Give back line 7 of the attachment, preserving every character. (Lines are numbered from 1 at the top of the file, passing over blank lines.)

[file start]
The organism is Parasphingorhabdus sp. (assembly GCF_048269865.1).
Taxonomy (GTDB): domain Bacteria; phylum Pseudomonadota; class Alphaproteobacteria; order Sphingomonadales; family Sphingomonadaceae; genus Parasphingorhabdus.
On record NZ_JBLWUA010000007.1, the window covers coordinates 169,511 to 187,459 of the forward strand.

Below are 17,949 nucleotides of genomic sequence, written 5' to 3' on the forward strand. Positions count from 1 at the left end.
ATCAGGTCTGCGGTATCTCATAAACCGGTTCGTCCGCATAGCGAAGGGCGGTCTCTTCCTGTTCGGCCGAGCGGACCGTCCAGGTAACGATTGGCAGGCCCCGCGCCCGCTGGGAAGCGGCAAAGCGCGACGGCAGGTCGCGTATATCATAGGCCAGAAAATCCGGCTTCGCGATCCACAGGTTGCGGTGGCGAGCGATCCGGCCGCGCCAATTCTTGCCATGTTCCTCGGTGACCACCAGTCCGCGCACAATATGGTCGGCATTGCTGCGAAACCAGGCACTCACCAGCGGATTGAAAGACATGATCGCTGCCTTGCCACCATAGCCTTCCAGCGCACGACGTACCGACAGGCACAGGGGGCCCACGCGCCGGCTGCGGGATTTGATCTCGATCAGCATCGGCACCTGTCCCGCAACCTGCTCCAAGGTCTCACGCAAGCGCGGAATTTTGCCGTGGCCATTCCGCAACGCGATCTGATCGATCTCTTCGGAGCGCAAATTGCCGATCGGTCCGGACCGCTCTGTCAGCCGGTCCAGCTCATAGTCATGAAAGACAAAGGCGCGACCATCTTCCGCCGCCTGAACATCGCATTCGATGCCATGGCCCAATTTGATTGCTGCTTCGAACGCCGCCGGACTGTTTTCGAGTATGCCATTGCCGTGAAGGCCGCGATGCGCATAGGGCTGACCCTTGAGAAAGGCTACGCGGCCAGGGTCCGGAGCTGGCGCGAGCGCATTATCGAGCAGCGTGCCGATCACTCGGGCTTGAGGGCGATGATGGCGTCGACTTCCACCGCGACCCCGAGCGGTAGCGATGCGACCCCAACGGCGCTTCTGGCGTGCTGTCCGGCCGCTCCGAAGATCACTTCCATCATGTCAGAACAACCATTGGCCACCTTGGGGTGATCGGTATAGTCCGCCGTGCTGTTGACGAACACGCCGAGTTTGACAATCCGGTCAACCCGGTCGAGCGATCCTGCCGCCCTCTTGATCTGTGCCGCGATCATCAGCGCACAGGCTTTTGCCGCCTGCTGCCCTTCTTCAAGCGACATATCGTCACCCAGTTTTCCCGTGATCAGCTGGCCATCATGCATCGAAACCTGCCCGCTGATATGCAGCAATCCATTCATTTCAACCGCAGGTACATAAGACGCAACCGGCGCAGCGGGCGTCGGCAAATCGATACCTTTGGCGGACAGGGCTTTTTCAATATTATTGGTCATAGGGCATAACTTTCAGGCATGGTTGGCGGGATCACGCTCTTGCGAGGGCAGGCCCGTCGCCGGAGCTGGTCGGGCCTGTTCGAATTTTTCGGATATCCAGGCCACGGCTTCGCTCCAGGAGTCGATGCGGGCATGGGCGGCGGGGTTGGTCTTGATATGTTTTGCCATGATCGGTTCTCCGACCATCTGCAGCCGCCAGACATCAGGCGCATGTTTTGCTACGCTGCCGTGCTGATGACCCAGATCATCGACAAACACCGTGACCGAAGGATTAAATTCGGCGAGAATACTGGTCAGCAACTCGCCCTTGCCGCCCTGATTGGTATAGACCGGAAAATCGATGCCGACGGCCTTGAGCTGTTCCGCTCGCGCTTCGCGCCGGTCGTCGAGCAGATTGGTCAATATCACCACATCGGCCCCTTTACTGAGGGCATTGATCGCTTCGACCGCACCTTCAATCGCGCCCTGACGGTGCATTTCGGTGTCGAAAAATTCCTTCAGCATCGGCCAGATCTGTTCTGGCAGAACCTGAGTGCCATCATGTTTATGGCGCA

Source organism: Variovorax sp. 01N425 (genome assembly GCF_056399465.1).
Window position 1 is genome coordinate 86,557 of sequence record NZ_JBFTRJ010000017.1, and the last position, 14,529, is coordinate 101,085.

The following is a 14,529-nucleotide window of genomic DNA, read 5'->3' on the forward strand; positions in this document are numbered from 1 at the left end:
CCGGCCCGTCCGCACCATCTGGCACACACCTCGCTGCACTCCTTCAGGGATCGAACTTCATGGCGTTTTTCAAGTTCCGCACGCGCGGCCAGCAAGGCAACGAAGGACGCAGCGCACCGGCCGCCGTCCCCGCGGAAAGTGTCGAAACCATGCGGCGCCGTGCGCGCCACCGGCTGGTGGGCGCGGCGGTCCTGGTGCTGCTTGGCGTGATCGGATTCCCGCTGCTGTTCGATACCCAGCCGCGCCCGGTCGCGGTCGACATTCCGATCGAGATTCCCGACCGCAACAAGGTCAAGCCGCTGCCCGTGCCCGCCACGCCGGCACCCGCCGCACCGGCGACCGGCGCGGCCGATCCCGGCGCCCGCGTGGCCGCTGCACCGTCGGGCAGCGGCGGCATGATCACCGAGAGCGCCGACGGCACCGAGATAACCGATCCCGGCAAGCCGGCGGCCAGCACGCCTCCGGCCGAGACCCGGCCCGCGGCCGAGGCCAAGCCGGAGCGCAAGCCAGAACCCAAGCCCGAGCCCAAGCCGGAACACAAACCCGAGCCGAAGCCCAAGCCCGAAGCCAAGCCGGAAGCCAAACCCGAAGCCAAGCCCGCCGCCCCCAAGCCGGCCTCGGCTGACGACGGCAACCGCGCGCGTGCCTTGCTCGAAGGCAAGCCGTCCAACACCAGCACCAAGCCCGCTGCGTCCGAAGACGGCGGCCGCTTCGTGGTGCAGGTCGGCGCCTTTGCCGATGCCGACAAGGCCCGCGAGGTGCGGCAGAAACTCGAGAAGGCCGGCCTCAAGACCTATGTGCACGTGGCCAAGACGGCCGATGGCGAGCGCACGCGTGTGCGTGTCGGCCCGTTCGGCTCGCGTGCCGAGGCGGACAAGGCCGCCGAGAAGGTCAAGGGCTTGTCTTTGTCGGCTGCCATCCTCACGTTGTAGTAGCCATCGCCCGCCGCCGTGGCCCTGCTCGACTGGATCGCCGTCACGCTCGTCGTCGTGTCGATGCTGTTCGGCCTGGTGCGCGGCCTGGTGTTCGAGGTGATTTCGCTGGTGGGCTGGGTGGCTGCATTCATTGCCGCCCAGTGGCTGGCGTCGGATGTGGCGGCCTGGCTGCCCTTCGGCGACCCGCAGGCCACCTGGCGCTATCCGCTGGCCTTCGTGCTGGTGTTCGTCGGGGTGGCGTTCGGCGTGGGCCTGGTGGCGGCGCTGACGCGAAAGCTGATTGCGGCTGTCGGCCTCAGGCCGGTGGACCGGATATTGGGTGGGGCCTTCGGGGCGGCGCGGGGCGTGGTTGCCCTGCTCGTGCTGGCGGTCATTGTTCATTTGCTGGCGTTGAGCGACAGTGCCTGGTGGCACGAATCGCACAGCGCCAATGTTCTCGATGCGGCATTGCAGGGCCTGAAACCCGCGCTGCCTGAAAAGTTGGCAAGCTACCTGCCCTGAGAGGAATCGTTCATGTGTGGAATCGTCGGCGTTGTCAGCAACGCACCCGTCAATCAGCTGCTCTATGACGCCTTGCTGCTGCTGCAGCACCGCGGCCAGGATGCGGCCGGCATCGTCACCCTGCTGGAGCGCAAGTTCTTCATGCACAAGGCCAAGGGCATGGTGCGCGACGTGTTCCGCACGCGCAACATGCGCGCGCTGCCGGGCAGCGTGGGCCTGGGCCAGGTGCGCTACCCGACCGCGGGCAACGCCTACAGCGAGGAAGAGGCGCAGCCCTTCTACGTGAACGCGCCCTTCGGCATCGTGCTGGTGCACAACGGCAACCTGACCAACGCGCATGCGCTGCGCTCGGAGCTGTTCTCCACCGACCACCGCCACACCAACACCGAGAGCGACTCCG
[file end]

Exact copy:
Window position 1 is genome coordinate 86,557 of sequence record NZ_JBFTRJ010000017.1, and the last position, 14,529, is coordinate 101,085.